Recent years have seen dramatic changes in the places we meet and spend most of our waking hours.
For starters, around the world, billions use social media every day.
And now, at Facebook - a place where more than two billion of us congregate - its leader Mark Zuckerberg is trying to flip the narrative towards "meaningful" social connections, what with the network’s newsfeed overhaul to promote posts from friends and family over and above those from businesses and brands.
This has come in response to criticism not only that social media can fuel feelings of isolation and despair, but also that it allows fake news and propaganda to circulate.
What’s more, news of this overhaul came just days after we had reeled in disgust over the antics of vlogger Logan Paul, who mocked an apparent suicide victim’s body. Is this what our digitally-charged world has come to?
We can only hope that the clamour for likes and attention, whatever the cost, shall start to subside as we start to recognise the ill effects. The shift may be gradual but it should strike fear into ‘fish and chip paper’ platforms – those which specialise in transient content publishing, without legacy, reason, nor purpose.
It’s certainly the case that, while online platforms have housed ‘community’ in kind, they’re being fragmented and undermined by the antics of the unscrupulous and the weakness of much of the content which fuels them – whether we’re talking fake news designed to influence elections, ads around inappropriate content, extremist material, or idiotic ‘influencers’.
Fortunately it’s not all bad news online, however. Social media has also harnessed positive movements for social change very effectively – the likes of the #MeToo movement, Black Lives Matter, and the disaster response so desperately needed when it comes to tragedies such as the fire at Grenfell Tower; from communities, if not from government.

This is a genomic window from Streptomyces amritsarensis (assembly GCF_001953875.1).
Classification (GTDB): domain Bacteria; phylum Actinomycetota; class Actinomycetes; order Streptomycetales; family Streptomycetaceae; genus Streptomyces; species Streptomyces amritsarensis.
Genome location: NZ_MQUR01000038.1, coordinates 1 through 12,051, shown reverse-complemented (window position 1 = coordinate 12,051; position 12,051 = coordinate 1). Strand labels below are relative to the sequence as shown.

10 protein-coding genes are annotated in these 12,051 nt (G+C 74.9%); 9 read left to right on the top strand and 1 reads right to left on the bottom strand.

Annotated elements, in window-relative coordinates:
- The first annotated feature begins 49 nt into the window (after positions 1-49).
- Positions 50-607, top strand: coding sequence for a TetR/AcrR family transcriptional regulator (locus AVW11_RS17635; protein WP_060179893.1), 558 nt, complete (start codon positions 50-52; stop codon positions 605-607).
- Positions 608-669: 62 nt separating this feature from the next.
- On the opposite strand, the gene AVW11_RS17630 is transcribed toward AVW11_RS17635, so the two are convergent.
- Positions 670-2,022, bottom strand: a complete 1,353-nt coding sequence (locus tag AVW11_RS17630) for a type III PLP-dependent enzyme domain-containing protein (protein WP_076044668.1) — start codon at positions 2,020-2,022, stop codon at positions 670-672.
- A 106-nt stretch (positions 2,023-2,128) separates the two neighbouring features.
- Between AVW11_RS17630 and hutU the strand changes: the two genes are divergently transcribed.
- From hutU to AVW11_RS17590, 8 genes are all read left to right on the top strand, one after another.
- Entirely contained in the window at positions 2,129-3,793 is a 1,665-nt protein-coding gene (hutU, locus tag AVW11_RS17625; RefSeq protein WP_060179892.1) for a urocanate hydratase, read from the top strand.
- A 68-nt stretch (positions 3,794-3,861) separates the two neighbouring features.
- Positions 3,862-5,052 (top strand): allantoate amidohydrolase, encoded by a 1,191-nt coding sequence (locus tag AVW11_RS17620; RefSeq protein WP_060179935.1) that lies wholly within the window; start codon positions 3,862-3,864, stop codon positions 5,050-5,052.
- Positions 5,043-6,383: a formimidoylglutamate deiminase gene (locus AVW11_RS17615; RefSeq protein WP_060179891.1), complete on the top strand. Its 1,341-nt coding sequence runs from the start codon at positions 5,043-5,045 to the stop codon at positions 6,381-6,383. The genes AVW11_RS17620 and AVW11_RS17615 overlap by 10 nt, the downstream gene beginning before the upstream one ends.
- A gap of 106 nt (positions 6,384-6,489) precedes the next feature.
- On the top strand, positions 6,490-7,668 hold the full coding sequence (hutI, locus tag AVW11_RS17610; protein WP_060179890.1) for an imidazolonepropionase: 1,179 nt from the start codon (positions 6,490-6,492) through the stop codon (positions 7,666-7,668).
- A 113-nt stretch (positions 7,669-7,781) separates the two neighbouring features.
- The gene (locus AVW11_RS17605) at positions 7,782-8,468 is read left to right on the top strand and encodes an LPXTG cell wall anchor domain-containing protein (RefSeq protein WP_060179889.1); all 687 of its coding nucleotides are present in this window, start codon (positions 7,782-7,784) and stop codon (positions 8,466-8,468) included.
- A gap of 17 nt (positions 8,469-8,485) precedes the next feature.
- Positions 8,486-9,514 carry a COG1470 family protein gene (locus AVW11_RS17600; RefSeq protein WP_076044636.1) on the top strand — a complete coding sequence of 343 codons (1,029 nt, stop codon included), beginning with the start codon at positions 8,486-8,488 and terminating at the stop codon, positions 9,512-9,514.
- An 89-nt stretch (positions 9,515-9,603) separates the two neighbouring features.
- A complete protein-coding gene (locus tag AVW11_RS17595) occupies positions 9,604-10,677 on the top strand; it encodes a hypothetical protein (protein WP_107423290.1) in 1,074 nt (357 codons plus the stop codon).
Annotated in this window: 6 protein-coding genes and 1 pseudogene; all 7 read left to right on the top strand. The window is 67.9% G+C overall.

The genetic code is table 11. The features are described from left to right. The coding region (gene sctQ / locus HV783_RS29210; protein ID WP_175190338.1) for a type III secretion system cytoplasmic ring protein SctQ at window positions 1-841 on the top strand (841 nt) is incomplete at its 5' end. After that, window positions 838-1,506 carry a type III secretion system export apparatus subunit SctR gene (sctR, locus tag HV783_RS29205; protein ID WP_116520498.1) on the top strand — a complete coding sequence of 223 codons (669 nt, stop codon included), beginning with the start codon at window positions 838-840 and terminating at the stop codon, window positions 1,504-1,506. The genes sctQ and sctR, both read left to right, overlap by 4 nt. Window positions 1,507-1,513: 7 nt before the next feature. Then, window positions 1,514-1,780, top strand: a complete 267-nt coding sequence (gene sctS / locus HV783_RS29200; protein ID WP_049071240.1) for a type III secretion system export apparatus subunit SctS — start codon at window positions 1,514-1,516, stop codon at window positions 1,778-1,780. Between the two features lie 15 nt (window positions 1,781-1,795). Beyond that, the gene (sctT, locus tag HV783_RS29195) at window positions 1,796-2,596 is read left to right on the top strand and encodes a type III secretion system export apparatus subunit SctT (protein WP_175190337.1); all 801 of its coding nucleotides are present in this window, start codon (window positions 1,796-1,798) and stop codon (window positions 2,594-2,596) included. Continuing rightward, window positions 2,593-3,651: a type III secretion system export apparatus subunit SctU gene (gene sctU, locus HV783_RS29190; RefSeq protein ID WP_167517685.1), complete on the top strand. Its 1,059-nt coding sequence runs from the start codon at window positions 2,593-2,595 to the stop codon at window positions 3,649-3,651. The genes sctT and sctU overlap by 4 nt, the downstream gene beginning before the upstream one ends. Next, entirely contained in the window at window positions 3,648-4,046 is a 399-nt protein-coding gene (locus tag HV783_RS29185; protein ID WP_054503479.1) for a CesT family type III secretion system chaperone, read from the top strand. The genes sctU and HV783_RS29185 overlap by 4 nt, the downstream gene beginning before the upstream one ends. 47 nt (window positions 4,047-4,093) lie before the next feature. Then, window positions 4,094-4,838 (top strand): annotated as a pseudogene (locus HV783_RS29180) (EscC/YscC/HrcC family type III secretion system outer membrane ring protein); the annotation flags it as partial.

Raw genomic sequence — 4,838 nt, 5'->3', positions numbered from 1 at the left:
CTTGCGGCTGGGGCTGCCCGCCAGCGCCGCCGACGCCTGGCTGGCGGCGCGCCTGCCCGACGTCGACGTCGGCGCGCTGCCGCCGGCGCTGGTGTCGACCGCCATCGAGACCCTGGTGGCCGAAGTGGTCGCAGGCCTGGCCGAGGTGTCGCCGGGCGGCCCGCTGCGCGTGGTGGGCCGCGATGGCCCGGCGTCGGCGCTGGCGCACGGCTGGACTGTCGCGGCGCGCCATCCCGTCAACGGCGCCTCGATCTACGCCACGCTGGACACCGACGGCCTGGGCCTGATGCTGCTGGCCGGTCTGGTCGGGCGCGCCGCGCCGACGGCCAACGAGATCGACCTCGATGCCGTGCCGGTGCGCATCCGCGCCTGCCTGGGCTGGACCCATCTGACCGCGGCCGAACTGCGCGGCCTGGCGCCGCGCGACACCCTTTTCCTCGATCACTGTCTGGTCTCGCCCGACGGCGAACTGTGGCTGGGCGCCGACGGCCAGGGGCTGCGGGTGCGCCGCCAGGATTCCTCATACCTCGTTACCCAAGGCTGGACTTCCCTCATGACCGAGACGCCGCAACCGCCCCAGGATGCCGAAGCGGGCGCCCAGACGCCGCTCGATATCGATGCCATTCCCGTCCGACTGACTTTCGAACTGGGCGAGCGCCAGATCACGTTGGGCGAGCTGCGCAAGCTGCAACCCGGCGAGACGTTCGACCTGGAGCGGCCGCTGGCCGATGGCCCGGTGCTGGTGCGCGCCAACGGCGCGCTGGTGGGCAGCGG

We are also harnessing the power of our own community to tackle a shocking suicide rate in young men – one which rightly deserves more attention. Copa90 worked alongside suicide charity Maytree to raise awareness of a subject which is too often side-lined. Speaking to your mate at the match about more than just the game is an important, and an easy, message to convey with an authentic voice to people who want to listen.
This is football, a football audience, football fans and their relationship with a subject matter so long a taboo. This is dealing with depression through the lens of football via interviews with players who suffered it and want to talk about it. This is seeing fans tell the stories of those they lost to the result of a condition they didn’t see, recognise, nor understand.
Can it be that passion points like this can provide the unity which can be so hard to find elsewhere? Will communities like these found in football be able to deal with issues the way locals might have once leveraged their local church?
For a while now, we’ve used the filter of the beautiful game to bring to life stories and unpack issues which would otherwise be ignored, unseen or misunderstood. This has allowed us to tell stories to audiences who are ignorant or naive merely because there is no other means of consuming information on such subjects.
For instance, we’ve created films about football fans in Syria - ultra fans who still attend games and offer up unwavering vocal support despite the backdrop of a horrific war. For them, this is about catharsis, escapism from real life, and a chance to remind themselves of the old normal and what a life could be when war subsides.
Football also allowed us to release a documentary with ITV, as well via our own platforms, which raised awareness of the refugee crisis. It meant children as young as seven were able to learn about the plight of refugees, their struggles and their stories, through the language of football and a football tournament. No longer just faceless rampaging hoards, you instead became intrinsically linked to human stories of bravery and survival and against the odds life in the face of adversity.
We have found that the football fan community is able to tackle issues in a meaningful way. With worth and substance, and which generates true, valuable interaction. Similarly, marketing can challenge. It needn’t just reflect.
The best advertising – the likes of Sport England’s "This girl can" campaign, which championed female empowerment and capability, or Procter & Gamble’s award-winning "Like a girl" which also questioned our assumptions, and tried to improve the status quo – show that communications and communities together provide a formidable force for change.
Because while one individual may choose to leverage his influence to mock a dead body, another can use it to stop a suicide before it happens, to attempt to reduce depression, anxiety and loneliness, and to save lives.
James Kirkham is head of Copa90